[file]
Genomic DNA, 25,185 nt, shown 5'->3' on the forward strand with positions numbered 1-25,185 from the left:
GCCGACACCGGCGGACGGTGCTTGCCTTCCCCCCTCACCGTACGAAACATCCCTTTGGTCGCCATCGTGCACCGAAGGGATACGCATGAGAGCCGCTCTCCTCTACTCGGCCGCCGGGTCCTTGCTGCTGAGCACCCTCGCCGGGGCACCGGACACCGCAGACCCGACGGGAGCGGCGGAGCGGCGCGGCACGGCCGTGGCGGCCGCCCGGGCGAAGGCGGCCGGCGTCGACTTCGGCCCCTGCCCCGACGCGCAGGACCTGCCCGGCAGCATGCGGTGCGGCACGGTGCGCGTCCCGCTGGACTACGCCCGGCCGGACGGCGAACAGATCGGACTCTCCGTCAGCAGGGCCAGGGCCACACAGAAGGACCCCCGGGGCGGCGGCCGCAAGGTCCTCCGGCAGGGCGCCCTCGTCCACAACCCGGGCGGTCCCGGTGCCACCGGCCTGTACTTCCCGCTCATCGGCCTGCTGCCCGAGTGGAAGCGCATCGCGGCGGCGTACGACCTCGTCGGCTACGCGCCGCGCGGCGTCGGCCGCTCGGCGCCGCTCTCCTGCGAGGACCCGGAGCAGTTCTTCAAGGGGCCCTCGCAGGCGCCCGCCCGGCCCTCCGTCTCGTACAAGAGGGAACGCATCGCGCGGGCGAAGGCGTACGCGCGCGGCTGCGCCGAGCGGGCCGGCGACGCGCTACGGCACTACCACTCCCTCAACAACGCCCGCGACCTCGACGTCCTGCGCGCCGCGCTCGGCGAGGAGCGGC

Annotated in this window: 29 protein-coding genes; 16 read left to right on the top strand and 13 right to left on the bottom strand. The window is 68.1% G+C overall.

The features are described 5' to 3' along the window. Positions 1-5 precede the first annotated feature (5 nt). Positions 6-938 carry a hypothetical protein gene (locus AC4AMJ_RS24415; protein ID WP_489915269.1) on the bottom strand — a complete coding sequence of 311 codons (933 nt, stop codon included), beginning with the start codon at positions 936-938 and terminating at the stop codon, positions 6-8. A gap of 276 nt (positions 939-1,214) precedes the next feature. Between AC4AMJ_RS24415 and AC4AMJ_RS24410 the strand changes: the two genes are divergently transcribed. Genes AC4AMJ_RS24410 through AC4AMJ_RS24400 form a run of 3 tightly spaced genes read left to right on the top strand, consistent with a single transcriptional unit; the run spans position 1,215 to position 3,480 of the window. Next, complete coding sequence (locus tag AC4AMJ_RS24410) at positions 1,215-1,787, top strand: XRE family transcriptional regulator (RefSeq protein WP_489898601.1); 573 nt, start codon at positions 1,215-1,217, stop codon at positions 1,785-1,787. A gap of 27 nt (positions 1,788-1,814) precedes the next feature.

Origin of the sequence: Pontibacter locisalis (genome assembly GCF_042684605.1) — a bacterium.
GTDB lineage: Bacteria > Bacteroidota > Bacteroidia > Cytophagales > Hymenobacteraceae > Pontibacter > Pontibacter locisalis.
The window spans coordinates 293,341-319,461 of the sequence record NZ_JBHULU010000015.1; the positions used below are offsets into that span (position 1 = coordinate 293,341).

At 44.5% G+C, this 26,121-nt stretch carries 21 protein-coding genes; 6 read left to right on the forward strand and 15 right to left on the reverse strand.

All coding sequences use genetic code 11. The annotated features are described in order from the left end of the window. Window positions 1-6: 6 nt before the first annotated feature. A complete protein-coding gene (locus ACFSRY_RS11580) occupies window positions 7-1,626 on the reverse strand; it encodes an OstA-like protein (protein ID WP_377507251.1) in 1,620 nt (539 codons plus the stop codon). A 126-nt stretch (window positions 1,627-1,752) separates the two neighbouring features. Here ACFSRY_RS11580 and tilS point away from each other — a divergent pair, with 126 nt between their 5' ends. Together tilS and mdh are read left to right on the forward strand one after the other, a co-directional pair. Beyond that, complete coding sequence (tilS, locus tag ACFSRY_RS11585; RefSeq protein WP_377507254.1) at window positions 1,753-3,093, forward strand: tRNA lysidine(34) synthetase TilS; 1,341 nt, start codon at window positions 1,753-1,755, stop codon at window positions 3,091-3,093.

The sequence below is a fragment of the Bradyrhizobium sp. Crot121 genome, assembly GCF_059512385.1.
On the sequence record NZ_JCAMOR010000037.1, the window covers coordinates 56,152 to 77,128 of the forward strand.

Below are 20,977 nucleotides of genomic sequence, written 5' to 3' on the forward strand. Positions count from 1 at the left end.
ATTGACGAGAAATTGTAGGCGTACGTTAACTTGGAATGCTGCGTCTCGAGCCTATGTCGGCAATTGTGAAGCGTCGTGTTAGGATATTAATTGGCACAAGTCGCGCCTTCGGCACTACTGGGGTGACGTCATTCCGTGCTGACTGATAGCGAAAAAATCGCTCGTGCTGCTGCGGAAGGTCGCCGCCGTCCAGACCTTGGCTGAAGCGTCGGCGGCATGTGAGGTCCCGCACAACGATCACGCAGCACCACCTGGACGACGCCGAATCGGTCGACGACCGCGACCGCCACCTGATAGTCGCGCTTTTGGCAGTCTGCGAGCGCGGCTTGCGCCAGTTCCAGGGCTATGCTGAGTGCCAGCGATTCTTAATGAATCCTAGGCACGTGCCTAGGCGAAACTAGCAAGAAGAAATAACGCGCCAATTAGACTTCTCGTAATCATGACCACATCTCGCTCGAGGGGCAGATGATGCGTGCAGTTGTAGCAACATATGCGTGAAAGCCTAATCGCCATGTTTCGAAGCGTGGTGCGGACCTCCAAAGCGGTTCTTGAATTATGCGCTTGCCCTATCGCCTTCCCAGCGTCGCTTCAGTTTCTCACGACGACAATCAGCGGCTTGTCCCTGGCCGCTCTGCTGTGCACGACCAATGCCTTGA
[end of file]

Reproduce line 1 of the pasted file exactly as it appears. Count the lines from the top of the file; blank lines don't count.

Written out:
Genomic DNA, 25,185 nt, shown 5'->3' on the forward strand with positions numbered 1-25,185 from the left: